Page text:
Tell 'em for sure the B Monster sent you!

Stop-motion effects pioneer Ray Harryhausen will be signing his new book, "Ray Harryhausen: An Animated Life," April 22 at the Edwards South Coast Village Cinema in Santa Ana, California. A screening of a newly re-mastered print of the Harryhausen-animated classic "Jason and the Argonauts" will follow the signing. Ray will be in California until the end of April for other signing events, but promoters point out that this is the only appearance to be accompanied by a screening with Harryhausen in attendance. The event gets under way at 7:00 pm. Tickets may be purchased online at:
or at the door (cash only). Be sure and tell Ray the B Monster sent you!

Tying in with all of the Legacy Collection and "Van Helsing" hoopla, Universal (via Visionary Media) has initiated a "Universal Classic Monsters Amateur Art Contest." The competition is limited to non-pros and divided into two age groups: Up to 14-years-old, and 15 and older. Entrants can choose one of three subjects: Dracula, Frankenstein's Monster or The Wolf Man. The official entry rules state that, "all artwork must be created entirely by the submitting artist. All two-dimensional hand-manipulated forms for art medium are acceptable. Oils, acrylics, pastels, charcoal, water colors, pencils, and crayons are acceptable. We will NOT accept any computer design, computer illustration [ed. Why the heck not?], or digital photography." But don't think you can dash off a cliched rendering of a gaunt-faced, flat-headed, bolt-necked Karloff clone. The rules clarify that "this should be the artist's completely original conception of the character, and not based on any previous versions that have appeared in film, TV, or any other artistic medium." All submissions must be postmarked by April 10. (The short notice isn't the B Monster's fault. We were only notified in time for our April 1 newsletter and get the impression that the contest was a last-minute brainstorm.) What does the big winner get? The Grand Prize is the complete Monster Legacy Box Set. Five runners-up in each age group will win an individual Monster Legacy DVD set for their chosen character. The panel of judges is composed of "prominent Hollywood makeup artists." So, if you're quick with a pen or brush, send your artwork, along with name, age and phone number to: Universal Classic Monsters Amateur Art Contest Visionary Cinema P.O. Box 1722 Glendora, CA 91740-1722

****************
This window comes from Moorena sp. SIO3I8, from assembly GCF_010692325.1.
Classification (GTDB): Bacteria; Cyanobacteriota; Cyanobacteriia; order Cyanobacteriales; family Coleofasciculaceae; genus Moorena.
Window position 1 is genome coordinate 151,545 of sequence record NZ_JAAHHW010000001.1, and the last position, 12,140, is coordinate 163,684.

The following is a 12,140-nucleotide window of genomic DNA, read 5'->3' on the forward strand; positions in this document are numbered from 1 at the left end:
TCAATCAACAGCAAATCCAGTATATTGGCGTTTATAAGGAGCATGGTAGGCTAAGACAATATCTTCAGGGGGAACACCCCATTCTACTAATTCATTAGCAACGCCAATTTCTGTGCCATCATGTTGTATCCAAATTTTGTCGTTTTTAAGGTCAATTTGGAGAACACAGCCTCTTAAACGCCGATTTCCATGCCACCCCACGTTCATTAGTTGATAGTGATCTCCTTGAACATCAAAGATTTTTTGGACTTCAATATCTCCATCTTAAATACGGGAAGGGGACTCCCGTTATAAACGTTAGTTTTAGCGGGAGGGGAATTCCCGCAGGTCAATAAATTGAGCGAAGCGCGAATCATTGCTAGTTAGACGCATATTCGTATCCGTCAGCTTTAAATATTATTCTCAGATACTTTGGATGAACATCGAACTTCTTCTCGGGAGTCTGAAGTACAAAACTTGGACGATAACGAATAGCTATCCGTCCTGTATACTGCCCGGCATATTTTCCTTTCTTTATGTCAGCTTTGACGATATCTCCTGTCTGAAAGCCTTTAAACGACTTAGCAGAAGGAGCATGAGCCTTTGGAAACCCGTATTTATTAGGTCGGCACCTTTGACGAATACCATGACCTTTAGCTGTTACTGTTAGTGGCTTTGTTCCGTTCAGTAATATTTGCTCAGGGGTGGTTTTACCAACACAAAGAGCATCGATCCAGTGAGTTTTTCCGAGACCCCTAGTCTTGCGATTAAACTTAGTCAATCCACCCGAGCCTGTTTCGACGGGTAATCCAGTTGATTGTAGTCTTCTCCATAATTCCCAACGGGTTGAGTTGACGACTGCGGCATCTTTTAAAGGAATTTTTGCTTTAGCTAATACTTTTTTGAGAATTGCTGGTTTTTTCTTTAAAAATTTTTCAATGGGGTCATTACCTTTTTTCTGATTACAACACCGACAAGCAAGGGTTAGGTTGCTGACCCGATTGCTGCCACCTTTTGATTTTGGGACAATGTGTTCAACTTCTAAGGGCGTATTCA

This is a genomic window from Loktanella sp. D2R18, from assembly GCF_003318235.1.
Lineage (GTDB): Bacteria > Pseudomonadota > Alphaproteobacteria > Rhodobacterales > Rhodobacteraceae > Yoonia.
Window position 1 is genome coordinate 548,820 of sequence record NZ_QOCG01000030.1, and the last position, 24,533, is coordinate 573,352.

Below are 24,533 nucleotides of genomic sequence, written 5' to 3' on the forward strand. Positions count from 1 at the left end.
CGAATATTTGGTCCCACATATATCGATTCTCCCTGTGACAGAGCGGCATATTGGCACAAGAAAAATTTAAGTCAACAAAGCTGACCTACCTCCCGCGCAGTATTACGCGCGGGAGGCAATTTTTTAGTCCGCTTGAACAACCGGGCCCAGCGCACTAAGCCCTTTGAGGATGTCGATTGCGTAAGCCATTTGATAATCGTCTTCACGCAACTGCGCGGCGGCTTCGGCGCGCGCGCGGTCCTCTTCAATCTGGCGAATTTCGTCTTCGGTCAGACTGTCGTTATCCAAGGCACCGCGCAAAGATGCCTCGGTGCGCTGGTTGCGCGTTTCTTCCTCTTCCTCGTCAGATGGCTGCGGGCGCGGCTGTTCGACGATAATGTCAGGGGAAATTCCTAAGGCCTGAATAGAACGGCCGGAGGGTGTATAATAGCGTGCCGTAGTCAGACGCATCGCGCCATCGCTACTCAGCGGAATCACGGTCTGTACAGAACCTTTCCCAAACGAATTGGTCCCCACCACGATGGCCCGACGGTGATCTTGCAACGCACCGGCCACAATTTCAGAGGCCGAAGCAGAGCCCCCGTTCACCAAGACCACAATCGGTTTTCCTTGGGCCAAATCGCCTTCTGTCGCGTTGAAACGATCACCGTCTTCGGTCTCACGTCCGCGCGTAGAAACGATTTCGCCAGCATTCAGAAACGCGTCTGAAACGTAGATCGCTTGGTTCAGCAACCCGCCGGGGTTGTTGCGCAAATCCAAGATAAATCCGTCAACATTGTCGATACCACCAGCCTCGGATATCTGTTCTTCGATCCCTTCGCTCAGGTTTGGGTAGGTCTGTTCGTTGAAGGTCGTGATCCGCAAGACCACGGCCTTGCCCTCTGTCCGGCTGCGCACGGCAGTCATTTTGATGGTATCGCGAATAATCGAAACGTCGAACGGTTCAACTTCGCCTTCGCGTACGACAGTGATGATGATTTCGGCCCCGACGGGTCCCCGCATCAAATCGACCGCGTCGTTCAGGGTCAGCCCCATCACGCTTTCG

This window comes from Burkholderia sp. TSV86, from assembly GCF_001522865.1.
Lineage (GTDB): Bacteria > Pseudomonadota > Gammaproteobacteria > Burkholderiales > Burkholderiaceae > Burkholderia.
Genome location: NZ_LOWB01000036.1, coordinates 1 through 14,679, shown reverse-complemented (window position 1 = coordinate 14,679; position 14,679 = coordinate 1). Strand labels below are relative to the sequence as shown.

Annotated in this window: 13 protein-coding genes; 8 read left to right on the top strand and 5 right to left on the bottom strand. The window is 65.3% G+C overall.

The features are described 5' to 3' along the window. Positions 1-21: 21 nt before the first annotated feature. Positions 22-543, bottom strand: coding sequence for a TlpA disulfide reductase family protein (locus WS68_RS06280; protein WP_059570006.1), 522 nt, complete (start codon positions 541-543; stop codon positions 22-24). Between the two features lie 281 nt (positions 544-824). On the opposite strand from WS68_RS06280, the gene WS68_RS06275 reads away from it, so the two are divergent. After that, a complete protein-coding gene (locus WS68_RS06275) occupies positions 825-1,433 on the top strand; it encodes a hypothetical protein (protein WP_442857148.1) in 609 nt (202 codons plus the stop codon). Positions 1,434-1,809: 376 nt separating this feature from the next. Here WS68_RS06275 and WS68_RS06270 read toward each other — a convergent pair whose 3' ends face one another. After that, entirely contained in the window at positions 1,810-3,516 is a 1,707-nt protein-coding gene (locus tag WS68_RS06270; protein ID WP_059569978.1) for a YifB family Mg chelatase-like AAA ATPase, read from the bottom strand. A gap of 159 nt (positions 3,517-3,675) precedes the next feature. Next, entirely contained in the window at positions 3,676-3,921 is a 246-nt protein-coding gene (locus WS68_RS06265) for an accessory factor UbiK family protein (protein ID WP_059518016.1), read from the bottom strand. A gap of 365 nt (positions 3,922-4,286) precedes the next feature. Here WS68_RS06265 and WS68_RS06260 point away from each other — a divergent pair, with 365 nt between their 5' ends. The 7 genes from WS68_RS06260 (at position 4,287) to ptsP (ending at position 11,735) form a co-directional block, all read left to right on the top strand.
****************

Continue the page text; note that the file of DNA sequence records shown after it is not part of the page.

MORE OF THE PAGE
DreamWorks SKG is reportedly preparing a "Time Machine" mini-series that will pick up where the 2002, big screen version left off. According to the Dreamworks fan site, executive producer Arnold Leibovit is negotiating with The David Wolper Organization and Warner Brothers to undertake the project. Why? The feature film was an $80 million financial disappointment that recouped $56.6 million. Directed by author H.G. Wells' great grandson, Simon, the film suffered through a torturous, rumor-filled genesis, resulting in an unfocused adventure that disappointed many sci-fi fans. But a mini-series might be mounted relatively inexpensively utilizing existing expensive props and effects. No word on who might return from the film's cast, but leading man Guy Pearce made it clear at the time of the film's release that he was fed up with Hollywood.